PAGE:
Most recent small lenses are CS-mount so are fine on CS camera bodies but will never achieve focus if used on a C-mount camera. Be careful. 

Basic lens set-up 

The simplest CCTV lens is a piece of glass (or plastic) to focus the light from the outside world onto the camera’s imaging sensor. 

This lens’ only adjustable mechanism is its focus-ring, part of the barrel body, which you turn until your image is as clear as possible. Incidentally, use the sharpest test monitor you can. For instance, black & white tubed monitors can be much sharper than colour LCDs. The amount of light let through to the camera cannot be controlled by this simple lens. 

Upgrading to a lens with a manually adjustable ‘iris’ is only a benefit during set-up, so both are best suited to scenes where lighting is constant. To a limited degree, an automatically adjusting electronic shutter in the camera might accommodate changing brightness. However, in scenes where it varies significantly, such ‘electronic iris’ features are better replaced by an ‘auto-iris’ lens. 

Auto-iris lens 

Automatic iris lenses are controlled by the camera to make sure that the right amount of light gets through to the imaging chip. 

Too little and the iris opens up. Too much and the iris shrinks. 

During CCTV set-up this lens/camera automatic level control (ALC) needs tweaking so as to aim for the desired brightness. The smallest auto-iris lenses have few electronics inside because the driving amplifier is in the camera.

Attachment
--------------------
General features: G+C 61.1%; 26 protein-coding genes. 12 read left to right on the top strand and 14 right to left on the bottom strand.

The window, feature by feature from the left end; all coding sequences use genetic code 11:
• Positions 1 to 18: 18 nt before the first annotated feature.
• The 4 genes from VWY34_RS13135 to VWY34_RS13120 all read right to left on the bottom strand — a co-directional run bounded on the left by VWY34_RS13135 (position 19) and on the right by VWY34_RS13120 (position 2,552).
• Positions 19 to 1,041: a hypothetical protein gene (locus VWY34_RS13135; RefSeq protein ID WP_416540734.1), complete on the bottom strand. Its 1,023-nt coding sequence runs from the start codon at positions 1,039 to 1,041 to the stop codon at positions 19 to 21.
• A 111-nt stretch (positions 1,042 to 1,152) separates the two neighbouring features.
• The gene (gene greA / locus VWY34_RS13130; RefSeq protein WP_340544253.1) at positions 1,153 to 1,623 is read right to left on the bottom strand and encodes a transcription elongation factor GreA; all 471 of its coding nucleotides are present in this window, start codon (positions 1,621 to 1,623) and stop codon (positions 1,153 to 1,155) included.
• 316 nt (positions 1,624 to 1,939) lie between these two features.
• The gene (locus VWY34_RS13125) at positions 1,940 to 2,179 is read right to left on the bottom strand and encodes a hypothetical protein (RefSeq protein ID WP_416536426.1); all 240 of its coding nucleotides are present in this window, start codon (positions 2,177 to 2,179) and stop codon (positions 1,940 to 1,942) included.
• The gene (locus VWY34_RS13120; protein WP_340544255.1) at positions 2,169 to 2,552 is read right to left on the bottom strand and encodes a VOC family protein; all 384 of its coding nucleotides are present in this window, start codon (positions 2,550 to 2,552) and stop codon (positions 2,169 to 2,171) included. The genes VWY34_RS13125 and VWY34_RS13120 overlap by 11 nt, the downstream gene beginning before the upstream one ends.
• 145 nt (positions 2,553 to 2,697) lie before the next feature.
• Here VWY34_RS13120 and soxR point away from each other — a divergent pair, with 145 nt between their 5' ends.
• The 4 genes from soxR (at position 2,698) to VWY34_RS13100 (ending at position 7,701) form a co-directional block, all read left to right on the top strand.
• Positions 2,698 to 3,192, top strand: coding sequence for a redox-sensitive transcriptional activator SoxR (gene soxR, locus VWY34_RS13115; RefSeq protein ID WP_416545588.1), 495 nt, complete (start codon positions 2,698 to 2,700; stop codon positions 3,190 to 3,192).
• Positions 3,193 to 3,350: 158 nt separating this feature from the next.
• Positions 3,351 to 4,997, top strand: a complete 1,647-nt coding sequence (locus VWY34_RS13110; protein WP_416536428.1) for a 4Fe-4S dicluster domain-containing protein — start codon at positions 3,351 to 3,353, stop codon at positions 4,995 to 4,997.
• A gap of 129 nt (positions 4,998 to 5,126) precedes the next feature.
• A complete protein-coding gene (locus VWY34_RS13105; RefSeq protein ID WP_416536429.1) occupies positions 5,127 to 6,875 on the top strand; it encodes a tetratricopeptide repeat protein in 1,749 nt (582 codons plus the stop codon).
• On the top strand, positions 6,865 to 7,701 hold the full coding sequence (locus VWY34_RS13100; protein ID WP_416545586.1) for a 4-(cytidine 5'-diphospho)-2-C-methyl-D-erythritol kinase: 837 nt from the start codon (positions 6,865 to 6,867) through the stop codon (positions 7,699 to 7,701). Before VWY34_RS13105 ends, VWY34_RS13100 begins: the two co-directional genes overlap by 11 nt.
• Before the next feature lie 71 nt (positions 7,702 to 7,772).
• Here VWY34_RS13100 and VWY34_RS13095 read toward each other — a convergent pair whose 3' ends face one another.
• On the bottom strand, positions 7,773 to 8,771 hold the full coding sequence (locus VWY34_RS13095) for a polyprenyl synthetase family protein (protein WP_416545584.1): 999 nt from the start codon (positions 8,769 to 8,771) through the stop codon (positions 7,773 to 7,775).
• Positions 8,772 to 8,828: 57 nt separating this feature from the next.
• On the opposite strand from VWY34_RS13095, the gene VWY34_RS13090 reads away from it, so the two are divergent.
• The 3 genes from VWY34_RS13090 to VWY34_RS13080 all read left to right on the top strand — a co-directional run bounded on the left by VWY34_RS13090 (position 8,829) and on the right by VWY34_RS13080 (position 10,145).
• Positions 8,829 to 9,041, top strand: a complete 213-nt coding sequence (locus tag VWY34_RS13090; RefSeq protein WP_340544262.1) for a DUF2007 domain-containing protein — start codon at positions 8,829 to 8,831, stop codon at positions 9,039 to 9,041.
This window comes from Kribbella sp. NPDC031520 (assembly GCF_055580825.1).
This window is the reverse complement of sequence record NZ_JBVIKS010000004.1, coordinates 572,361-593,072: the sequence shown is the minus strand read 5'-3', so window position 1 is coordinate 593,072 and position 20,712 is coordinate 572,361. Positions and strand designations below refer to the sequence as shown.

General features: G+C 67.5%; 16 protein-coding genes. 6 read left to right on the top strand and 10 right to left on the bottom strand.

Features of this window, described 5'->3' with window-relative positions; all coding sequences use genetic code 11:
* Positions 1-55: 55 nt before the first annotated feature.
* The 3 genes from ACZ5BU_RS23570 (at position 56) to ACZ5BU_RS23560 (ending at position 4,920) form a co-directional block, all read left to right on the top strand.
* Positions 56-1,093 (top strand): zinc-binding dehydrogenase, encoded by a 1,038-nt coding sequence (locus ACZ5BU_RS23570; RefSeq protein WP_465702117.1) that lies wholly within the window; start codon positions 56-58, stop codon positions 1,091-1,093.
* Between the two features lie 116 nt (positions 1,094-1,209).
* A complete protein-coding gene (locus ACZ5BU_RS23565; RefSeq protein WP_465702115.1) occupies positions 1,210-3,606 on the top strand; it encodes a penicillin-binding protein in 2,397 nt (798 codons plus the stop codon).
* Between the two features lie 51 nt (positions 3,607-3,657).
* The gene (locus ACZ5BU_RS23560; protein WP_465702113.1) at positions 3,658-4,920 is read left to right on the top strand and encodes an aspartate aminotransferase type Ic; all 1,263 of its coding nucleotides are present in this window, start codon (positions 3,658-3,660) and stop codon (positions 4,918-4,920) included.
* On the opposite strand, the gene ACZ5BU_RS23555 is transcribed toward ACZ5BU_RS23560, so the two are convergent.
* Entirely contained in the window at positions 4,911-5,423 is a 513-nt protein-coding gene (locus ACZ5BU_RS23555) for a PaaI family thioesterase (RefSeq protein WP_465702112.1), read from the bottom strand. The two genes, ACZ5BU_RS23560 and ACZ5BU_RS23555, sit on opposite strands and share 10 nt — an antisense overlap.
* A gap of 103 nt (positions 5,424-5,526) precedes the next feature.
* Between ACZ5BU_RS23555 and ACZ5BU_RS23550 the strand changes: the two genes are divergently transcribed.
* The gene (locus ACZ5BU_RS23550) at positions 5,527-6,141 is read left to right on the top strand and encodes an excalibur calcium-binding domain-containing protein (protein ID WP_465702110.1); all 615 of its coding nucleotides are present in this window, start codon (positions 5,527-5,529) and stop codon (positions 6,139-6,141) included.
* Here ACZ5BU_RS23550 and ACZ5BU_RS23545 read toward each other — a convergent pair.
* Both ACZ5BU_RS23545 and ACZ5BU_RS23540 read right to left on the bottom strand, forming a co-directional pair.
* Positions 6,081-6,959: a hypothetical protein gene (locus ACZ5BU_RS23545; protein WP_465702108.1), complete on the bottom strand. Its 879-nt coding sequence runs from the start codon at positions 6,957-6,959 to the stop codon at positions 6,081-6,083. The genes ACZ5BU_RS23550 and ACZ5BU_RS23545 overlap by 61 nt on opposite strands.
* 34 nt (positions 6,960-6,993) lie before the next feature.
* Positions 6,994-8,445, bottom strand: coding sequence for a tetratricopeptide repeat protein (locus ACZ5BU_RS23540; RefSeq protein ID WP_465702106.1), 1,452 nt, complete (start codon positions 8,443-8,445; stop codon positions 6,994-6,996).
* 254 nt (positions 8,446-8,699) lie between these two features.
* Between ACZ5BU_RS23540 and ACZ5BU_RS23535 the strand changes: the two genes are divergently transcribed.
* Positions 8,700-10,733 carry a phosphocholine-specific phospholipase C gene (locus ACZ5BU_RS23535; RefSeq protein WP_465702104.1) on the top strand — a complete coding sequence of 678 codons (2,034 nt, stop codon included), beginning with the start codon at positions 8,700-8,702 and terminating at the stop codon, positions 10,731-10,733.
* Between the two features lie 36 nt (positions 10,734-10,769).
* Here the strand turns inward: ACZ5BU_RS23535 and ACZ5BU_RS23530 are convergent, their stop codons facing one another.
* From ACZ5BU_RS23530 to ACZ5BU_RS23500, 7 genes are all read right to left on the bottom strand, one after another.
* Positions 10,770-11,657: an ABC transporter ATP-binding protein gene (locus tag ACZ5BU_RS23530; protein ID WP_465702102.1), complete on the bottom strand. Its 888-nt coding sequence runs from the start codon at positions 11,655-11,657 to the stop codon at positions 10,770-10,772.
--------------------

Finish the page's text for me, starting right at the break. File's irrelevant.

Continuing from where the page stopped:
These ‘direct drive’ (DD) lenses have a built-in cable usually carrying a widely-used square 4-pin connector plug which connects to the camera. The video level adjustment is done by twiddling a rotary ‘pot’ (potentiometer) on the camera’s body or using its internal software menus. 

More sophisticated auto-iris (AI) lenses contain their own amplifier which provides two pots. One is for adjusting video level, as described above. The other is called ‘peak/average’ and when turned fully to ‘peak’ it considers the brightest part of the scene when controlling the iris. When turned fully to ‘average’ it considers the whole scene’s brightness when controlling the iris. 

This latter case is most common in normal use, but the peak function can be vital where brightest areas must retain details, even at the expense of shadow details, especially under night time lighting. 

Traditionally, the heavier auto-iris lenses contained servo motors to drive the iris mechanism, especially inside large zoom lenses. Small direct drive lenses use lightweight ‘galvometric’ electromagnetic actuators for the iris, as do some AI lenses now. 

Lens speed – the F-stop